Colleen and Sasha at the Australian Pub.
Though the day started fairly lazy (conversation and coffee with Sasha and Ruth), we got rolling at about noon and the day did not disappoint. Sasha is a wonderful tour guide and is very proud of his city. We walked past Centennial Park along Anzac Parade passing the cricket and rugby fields, down Oxford Street, past Hyde Park on College and into the Domain where a number of concerts are held every summer. From there we entered into the beautiful Botanical Gardens. At this point we got caught in a downpour which had been threatening all day. As the saying goes, there is never any bad weather, just bad clothing and we were prepared. We pulled out our rain jackets and waited under a large Banyan tree for the worst of the rain to pass. Once it let up, we continued on our journey through the Botanical Gardens and came out the other side at Sydney Harbour. There we caught our first glimpse of Sydney Opera House. It is magnificent!! I can only imagine the number of concerts that have taken place in those auditoriums!! Of course the Sydney Harbour Bridge is right there as well, and we oohed and aahed and took some pictures. We could see people doing the bridge climb which is just at it sounds. Climbing to the top of the bridge. Not really my cup of tea though Richard thought if his knee was good he would have liked to make the attempt. We then made our way towards the Rocks along the Circular Quay skirting by the wharfs where cruise ships and ferries alike dock. The Rocks was one of the original areas of Sydney. It was established around 1790 and was home to convicts, sailors and prostitutes. All I have read on the area indicates that this has always be a rough, poor area of town. In the late 1960’s, early 70’s, Sydney council had decided to demolish the buildings and put up new highrises. This caused quite the stir in the area as it would displace a number of people still living there. After a number of protests, a new group was formed and it was decided that they would renovate the buildings while preserving the history of them. As a result, this area is now a thriving area of historical buildings, quaint gift shops, pubs and museums. After stopping at the Australian pub (yes, that is actually the name) for a couple of beers and a bag of crisps, it was time to head for home. As we had already walked about 8 miles we decided to catch a bus. It was getting close to supper time!!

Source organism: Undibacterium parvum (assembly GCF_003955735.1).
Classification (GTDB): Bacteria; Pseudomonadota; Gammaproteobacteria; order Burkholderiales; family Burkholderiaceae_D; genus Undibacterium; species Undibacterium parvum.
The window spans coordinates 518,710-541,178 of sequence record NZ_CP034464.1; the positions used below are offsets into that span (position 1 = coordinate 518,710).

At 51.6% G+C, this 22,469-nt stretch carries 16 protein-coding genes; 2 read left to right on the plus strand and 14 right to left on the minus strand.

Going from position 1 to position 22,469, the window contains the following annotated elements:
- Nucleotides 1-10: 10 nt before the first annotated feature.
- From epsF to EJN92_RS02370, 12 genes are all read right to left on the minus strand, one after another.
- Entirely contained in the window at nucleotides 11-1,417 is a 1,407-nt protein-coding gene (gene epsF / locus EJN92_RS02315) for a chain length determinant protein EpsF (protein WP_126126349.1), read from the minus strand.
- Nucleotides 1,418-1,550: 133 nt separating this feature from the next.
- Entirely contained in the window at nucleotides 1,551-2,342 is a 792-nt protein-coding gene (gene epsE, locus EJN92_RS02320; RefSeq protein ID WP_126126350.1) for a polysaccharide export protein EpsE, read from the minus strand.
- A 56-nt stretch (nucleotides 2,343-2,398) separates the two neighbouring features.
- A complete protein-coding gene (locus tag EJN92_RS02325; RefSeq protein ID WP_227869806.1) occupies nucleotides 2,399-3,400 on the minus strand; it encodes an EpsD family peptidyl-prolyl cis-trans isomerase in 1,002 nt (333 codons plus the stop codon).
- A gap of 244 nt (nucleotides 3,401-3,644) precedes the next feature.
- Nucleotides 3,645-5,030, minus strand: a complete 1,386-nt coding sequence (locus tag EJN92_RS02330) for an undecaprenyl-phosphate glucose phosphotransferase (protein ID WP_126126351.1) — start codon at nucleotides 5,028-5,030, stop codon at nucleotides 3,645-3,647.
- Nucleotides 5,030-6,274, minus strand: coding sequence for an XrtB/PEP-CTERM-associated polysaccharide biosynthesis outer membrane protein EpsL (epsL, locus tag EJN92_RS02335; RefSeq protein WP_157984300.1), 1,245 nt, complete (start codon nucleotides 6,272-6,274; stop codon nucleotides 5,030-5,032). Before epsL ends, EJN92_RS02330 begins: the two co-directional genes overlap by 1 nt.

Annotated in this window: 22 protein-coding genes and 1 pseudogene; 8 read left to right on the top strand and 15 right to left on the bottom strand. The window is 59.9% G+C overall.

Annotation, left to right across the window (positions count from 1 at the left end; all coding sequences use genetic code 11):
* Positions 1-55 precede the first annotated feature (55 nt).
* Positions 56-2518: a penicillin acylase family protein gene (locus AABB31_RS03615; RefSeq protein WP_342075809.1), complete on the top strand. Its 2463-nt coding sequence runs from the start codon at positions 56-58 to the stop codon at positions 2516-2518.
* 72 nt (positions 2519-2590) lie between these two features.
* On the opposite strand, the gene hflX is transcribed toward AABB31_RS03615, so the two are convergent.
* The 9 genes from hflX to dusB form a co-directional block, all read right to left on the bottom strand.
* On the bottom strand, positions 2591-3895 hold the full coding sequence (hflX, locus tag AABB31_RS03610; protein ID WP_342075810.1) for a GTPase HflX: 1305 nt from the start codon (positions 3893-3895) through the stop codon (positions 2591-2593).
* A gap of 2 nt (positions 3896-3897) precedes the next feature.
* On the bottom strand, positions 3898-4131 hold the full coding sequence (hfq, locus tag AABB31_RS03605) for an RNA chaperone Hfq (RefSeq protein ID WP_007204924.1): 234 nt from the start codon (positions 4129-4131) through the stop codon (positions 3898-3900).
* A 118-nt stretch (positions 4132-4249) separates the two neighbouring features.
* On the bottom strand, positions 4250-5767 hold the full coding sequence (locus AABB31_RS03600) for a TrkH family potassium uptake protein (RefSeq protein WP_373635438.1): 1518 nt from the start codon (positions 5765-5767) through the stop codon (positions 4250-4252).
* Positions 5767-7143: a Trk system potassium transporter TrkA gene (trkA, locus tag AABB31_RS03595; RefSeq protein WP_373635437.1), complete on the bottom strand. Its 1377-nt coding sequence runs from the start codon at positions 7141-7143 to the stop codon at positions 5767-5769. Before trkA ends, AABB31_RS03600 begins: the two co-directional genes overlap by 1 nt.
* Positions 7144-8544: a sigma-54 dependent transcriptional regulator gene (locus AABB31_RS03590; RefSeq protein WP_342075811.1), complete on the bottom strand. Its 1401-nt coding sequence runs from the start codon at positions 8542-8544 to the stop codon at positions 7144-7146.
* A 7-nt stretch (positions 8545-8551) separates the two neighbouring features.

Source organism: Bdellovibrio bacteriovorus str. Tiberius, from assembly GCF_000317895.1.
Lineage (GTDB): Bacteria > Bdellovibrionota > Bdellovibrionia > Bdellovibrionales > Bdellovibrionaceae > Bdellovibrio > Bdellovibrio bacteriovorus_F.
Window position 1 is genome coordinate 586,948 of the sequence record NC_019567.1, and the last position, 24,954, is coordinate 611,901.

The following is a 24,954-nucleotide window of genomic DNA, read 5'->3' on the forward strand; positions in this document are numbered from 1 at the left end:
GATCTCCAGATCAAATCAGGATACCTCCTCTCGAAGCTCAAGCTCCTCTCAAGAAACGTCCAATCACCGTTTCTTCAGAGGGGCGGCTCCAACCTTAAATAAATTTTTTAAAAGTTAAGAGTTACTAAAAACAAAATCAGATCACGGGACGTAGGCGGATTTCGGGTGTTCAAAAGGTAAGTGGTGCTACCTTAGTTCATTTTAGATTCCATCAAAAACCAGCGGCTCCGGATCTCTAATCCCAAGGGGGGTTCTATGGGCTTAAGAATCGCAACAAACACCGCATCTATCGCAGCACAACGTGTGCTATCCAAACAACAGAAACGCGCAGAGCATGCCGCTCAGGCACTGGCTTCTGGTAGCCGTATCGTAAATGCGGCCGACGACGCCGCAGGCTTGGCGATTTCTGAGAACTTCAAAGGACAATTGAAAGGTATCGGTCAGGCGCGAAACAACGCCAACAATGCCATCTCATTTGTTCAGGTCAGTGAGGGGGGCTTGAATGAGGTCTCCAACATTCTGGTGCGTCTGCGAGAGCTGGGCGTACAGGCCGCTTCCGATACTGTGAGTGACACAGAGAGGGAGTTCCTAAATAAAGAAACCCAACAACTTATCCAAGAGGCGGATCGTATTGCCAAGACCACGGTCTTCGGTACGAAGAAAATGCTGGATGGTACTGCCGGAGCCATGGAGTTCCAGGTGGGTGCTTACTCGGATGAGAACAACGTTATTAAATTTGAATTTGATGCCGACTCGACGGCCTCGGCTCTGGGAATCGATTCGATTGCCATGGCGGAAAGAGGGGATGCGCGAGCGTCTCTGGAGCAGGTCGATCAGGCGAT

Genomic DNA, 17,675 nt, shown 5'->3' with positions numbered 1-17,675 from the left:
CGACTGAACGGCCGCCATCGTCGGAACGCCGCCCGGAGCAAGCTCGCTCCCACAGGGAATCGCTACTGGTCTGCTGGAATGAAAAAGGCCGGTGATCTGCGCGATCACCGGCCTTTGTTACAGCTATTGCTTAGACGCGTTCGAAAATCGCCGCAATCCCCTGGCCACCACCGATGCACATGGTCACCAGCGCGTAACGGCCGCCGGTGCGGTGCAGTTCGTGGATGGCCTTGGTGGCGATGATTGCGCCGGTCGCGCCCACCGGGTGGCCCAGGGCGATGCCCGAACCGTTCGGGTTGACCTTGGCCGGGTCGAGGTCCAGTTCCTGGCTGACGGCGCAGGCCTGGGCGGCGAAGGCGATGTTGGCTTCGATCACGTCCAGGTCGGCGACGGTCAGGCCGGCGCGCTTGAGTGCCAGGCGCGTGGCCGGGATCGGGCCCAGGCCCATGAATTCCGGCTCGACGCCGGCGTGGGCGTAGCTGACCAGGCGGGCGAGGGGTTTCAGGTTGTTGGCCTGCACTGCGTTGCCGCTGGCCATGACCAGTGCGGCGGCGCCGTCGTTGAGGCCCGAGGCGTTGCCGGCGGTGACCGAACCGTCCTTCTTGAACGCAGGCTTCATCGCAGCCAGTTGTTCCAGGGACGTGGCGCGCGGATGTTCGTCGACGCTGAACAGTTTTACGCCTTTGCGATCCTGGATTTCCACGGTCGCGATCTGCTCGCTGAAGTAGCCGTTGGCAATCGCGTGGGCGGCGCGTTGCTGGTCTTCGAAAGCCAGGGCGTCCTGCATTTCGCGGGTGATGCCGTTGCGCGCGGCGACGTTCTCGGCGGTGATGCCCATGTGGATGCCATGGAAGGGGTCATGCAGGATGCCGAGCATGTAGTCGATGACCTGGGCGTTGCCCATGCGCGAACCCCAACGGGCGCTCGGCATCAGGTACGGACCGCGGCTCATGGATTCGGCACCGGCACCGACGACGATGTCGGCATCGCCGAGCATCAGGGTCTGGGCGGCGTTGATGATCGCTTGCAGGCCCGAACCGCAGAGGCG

Supper was wonderful!! We met up with Norman and his sister Christine (we have now determined that we are second cousins – their dad and my dad were first cousins) and went to a Lebanese restaurant within walking distance of Sasha and Ruth’s home. Having never had Lebanese food I was not sure what to expect. Though I have worried that I will not want to eat many “new” foods on this trip, I have found that I must try and experience all the cultures that I am exploring. This will include the food. As Australia is a melting pot of cultures, as is Canada, there are a number of food choices to be had. Hence, the Lebanese restaurant. I must say that the food was different from anything that I have tried before but the flavours were terrific!! We had a wonderful evening of food and fellowship and later back at Sasha and Ruth’s flat, Norman, Christine and I reminisced about childhoods, family and friendships. We lamented that our families never met until so much later in life. I feel sad that my dad and his siblings never knew their cousins. We are so happy that we have made these connections now and with promises of coming to Canada in the future to meet the rest of the family, we said goodbye to Christine and Norman close to midnight. Though I will see Norman a few more times, Christine will be heading back to Brisbane today to be with her family. I cannot even put into words how much I enjoyed meeting these people that are my FAMILY!